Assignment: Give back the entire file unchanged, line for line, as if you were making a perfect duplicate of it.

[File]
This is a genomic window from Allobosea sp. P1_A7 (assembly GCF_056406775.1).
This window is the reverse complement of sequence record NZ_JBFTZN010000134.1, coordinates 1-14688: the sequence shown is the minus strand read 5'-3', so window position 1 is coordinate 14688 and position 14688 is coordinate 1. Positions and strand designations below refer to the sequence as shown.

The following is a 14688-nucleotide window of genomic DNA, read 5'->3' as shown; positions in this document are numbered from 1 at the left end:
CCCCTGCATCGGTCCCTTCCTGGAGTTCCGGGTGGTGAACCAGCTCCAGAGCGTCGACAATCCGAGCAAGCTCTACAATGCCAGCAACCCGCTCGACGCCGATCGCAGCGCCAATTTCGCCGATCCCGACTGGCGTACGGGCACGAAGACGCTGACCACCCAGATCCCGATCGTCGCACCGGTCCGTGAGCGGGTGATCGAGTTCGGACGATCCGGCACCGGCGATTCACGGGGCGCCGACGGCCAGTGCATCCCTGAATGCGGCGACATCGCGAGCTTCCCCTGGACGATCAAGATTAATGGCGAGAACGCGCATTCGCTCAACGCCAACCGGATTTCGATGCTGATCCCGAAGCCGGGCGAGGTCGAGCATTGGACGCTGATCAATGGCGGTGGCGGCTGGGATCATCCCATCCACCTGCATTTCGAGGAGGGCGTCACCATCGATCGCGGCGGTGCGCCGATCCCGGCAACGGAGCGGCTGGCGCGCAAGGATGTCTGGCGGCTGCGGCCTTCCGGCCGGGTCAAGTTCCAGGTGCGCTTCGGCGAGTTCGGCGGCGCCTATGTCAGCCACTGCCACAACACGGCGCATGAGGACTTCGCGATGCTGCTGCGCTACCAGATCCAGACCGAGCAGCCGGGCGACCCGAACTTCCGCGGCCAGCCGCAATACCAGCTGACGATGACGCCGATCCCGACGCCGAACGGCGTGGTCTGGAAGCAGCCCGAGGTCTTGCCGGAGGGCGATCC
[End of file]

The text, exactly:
This is a genomic window from Allobosea sp. P1_A7 (assembly GCF_056406775.1).
This window is the reverse complement of sequence record NZ_JBFTZN010000134.1, coordinates 1-14688: the sequence shown is the minus strand read 5'-3', so window position 1 is coordinate 14688 and position 14688 is coordinate 1. Positions and strand designations below refer to the sequence as shown.

The following is a 14688-nucleotide window of genomic DNA, read 5'->3' as shown; positions in this document are numbered from 1 at the left end:
CCCCTGCATCGGTCCCTTCCTGGAGTTCCGGGTGGTGAACCAGCTCCAGAGCGTCGACAATCCGAGCAAGCTCTACAATGCCAGCAACCCGCTCGACGCCGATCGCAGCGCCAATTTCGCCGATCCCGACTGGCGTACGGGCACGAAGACGCTGACCACCCAGATCCCGATCGTCGCACCGGTCCGTGAGCGGGTGATCGAGTTCGGACGATCCGGCACCGGCGATTCACGGGGCGCCGACGGCCAGTGCATCCCTGAATGCGGCGACATCGCGAGCTTCCCCTGGACGATCAAGATTAATGGCGAGAACGCGCATTCGCTCAACGCCAACCGGATTTCGATGCTGATCCCGAAGCCGGGCGAGGTCGAGCATTGGACGCTGATCAATGGCGGTGGCGGCTGGGATCATCCCATCCACCTGCATTTCGAGGAGGGCGTCACCATCGATCGCGGCGGTGCGCCGATCCCGGCAACGGAGCGGCTGGCGCGCAAGGATGTCTGGCGGCTGCGGCCTTCCGGCCGGGTCAAGTTCCAGGTGCGCTTCGGCGAGTTCGGCGGCGCCTATGTCAGCCACTGCCACAACACGGCGCATGAGGACTTCGCGATGCTGCTGCGCTACCAGATCCAGACCGAGCAGCCGGGCGACCCGAACTTCCGCGGCCAGCCGCAATACCAGCTGACGATGACGCCGATCCCGACGCCGAACGGCGTGGTCTGGAAGCAGCCCGAGGTCTTGCCGGAGGGCGATCC